He built his first scale model locomotive in 1932 and after that time he had an active interest in one-quarter inch scale railroading. The first engine built for a customer, the Chicago Museum of Science and Industry, who had just been enhancing the operating layout and displaying the highly detailed historic models of the Chicago Great Western Railroad.
From 1935-1936 he worked for W .K. Walthers, in Milwaukee, Wisconsin, where Walthers’ first O-gauge material was marketed. Then in 1936-1937 he went to the Scale Model Railways, Huntington, Indiana. In 1940-1941 he developed the Saginaw line of Pennsylvania Railroad engines for the Saginaw Pattern & Manufacturing Company, Saginaw, Michigan.
From a beginning in the late 1940’s, Bill was president, mechanical draftsman, superintendent, and the entire labor force of the Lenoir Locomotive Works, located in Tampa, Florida. Bill continued building locomotives until his retirement in 1987. All of his locomotives were built from the same blueprints used to build the real locomotives by such companies as Baldwin, Lima, Alco and other locomotive builders. At his peak, Bill could turn out a locomotive in five or six weeks. In his early years, Bill scratch built all of the parts needed for an engine. Later, as good quality castings became available, he used commercial parts to speed construction. He could machine anything he needed in his well-equipped shop, often supplying parts to other manufacturers such as Lobaugh or Athearn.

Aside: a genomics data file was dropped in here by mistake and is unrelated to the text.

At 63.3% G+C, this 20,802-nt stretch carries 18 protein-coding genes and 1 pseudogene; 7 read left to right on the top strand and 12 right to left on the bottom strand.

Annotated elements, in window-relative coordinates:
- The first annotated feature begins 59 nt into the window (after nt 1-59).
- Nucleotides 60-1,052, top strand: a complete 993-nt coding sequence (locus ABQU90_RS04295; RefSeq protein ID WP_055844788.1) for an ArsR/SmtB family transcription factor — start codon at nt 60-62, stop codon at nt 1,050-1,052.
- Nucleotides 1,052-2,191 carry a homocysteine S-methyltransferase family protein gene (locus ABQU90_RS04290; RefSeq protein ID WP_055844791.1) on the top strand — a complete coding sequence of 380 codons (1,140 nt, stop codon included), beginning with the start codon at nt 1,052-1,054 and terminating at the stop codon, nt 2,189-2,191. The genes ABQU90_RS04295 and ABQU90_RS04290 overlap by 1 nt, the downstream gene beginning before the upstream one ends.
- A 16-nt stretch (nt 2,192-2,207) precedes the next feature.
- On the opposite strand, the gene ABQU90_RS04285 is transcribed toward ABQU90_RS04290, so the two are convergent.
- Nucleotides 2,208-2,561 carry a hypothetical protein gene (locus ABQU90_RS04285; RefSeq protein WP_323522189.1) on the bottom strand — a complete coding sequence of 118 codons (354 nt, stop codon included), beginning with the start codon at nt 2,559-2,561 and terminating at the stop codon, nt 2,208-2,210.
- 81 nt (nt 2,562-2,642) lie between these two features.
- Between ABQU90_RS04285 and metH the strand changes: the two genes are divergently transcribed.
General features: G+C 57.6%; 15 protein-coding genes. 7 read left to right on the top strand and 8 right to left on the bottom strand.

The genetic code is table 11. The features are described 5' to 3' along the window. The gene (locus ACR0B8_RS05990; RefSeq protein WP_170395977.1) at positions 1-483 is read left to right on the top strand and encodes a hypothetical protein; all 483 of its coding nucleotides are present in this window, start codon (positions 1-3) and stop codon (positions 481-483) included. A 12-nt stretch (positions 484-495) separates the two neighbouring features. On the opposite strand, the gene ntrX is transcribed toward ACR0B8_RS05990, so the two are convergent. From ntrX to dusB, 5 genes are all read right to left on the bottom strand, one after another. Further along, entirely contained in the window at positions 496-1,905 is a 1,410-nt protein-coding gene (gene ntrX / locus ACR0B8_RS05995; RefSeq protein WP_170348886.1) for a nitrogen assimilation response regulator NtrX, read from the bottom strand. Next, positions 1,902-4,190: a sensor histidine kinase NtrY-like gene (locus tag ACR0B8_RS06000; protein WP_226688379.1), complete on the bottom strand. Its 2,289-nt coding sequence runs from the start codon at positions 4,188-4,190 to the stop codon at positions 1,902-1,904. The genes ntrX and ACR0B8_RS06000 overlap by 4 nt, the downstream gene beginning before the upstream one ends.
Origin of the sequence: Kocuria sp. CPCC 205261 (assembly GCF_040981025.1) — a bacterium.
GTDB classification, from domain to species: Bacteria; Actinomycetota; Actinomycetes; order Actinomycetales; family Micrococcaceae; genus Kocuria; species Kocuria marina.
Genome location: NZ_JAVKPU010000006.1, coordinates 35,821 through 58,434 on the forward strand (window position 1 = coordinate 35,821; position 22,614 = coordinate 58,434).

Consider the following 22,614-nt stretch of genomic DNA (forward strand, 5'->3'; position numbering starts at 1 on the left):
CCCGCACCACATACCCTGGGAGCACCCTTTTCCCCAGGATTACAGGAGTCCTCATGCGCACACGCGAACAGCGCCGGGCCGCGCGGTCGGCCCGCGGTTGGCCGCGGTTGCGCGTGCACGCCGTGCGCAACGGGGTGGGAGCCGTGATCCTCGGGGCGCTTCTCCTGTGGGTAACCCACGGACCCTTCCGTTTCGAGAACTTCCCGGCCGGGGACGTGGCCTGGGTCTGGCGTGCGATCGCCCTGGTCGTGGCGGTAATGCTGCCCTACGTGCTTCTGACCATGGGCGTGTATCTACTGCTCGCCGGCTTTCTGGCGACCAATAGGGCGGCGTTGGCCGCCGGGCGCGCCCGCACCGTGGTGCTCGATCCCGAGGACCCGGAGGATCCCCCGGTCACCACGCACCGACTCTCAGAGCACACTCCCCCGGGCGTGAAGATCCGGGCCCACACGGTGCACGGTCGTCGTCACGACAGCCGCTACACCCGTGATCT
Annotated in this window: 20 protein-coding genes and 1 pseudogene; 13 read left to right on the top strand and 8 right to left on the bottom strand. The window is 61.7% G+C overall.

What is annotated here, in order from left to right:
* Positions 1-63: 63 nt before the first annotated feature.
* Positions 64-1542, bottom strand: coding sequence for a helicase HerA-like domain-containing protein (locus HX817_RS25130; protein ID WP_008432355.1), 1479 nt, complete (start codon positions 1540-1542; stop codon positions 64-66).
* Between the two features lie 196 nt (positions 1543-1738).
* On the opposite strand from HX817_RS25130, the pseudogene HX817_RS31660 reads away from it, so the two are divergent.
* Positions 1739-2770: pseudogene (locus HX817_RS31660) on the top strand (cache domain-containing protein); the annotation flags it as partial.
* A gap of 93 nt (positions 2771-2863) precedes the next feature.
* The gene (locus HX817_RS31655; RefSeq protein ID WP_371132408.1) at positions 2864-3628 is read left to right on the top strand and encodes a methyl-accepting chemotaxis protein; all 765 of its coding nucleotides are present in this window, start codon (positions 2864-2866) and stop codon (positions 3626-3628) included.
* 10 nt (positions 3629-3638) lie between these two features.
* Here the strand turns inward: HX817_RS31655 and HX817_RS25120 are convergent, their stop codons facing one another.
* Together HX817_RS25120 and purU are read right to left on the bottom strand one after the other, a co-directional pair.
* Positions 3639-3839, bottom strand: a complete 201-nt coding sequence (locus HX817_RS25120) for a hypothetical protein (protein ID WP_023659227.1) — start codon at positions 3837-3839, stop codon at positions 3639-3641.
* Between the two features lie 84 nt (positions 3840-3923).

It has been said the Bill Lenoir was a true gentleman. Very quiet and unassuming to the point of being shy, Bill never bragged. He didn’t have to—his work did it for him. He had a lot of friends around the country and many of the Scalers were sorry when he retired, but that time comes for everyone. In Bill’s case, his legacy will always remain in the wonderful historic models he created. Today his models can be found in both private collections and in museums.
Cedar Falls Historical Society
Photo by Brian Scace, OST